WATCH: Massive Grey Wolf Is in Heaven Getting Belly Rubs in the Snow

by Megan Molseed
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(Getty Images/AB Photography)

The grey wolf may be one of the larger predators in the wild. However, one Outsider Twitter post shows that even these fierce canines are simply good boys at heart when belly rubs and back scratches are on the table!

It’s an adorable snowy video that starts with a huge grey wolf approaching a woman, asking for some back scratches. The large animal sits down next to its human in a way that calls to mind any pet puppy. It’s just a little unusual to see because of the grey wolf’s massive size!

“Grey Wolves are just extra-large good boys when in the right hands,” the Outsider Twitter page notes in the caption added to the awesome clip.

That’s The Spot!

The Twitter video continues with the grey wolf who is clearly in puppy heaven with all of the perfect scratches. After all, even the larger pups need good boy scratches sometimes. You can just see it in this very good boy’s face as he squints his eyes as if to say…”ahhh! That’s the spot!”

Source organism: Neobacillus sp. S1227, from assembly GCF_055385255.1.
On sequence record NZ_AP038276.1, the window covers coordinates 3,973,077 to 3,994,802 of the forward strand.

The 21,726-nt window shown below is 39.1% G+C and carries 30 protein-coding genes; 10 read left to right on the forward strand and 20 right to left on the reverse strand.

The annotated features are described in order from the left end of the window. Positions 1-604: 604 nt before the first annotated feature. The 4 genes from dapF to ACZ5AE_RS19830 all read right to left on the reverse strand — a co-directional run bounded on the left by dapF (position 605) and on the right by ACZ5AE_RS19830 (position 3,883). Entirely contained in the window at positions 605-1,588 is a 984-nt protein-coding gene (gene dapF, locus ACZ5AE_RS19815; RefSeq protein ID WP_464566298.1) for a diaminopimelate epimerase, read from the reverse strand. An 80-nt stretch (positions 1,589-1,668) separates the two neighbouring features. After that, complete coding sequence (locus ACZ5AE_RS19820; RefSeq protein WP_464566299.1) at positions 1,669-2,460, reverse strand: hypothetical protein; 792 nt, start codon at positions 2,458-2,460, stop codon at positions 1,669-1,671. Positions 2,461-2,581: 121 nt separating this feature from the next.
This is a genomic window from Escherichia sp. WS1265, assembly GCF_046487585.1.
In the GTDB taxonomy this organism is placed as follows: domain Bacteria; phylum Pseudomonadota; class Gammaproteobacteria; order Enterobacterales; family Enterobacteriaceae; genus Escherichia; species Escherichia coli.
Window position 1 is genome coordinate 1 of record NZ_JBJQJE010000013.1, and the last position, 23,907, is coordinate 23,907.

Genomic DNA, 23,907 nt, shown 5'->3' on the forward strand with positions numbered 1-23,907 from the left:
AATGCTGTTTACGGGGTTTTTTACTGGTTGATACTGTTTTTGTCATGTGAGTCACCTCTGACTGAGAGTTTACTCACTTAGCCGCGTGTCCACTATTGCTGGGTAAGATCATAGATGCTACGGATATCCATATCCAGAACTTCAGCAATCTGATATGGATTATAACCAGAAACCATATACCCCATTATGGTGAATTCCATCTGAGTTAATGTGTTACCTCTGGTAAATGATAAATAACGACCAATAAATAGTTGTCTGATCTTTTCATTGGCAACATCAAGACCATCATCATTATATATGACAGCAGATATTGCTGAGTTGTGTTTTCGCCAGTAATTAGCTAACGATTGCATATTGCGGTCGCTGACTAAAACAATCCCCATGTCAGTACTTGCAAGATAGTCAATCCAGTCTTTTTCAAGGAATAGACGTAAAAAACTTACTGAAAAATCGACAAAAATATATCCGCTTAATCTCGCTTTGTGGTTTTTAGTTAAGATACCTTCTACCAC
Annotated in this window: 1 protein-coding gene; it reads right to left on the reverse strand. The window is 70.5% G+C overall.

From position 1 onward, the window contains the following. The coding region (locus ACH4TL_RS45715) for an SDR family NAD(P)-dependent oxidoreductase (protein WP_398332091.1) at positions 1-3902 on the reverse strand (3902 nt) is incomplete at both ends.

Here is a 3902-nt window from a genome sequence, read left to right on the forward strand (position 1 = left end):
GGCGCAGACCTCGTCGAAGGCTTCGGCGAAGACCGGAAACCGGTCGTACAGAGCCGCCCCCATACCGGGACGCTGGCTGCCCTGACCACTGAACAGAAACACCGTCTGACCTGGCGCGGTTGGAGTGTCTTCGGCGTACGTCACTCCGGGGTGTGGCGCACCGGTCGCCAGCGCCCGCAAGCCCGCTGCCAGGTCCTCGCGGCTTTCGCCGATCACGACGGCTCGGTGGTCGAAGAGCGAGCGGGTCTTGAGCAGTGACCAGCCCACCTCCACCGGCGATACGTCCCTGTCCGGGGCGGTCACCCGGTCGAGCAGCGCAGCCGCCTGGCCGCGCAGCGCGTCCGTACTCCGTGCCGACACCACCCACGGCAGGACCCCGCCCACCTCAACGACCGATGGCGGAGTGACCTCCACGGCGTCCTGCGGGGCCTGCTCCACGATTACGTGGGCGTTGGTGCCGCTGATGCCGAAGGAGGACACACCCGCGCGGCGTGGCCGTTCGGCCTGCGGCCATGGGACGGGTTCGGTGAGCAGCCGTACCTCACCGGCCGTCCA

Soon, however, the wolf tells the human that it’s time to move on from back scratches. The grey wolf rolls over onto its back, pawing at the human’s hands letting her know that it’s time for the belly rubs. The smile on the wolf’s face is all we need to prove that this canine is living the life.

Wolf Populations Grows As Young Pups Survive Into The Year

According to recent reports, the wolf population in Voyageurs National Park has grown by as much as 16% in just one year. These numbers come from a report by the Voyageurs Wolf Project, late last month.

The report reflects the increase in wolf pups born in 2021 and the remarkably high number of these pups that survived the first year. This is very good news for the 2022 population numbers, the experts note. Around 52% of the wolf pups born in the area during the 2021 season lived through their most vulnerable months. This a major bounce-back after only 7% of the pups born in 2020 survived in the same months.

Tracking the pups and the causes of death when they don’t survive the first year is difficult for researchers. The adult wolves can be fitted with GPS collars. However, the pups cannot wear these devices. As a result, these experts are keeping track of the numbers over multiple seasons. These changes in population numbers as well as developing a better understanding of extenuating circumstances will help answer these questions.

Outsider.com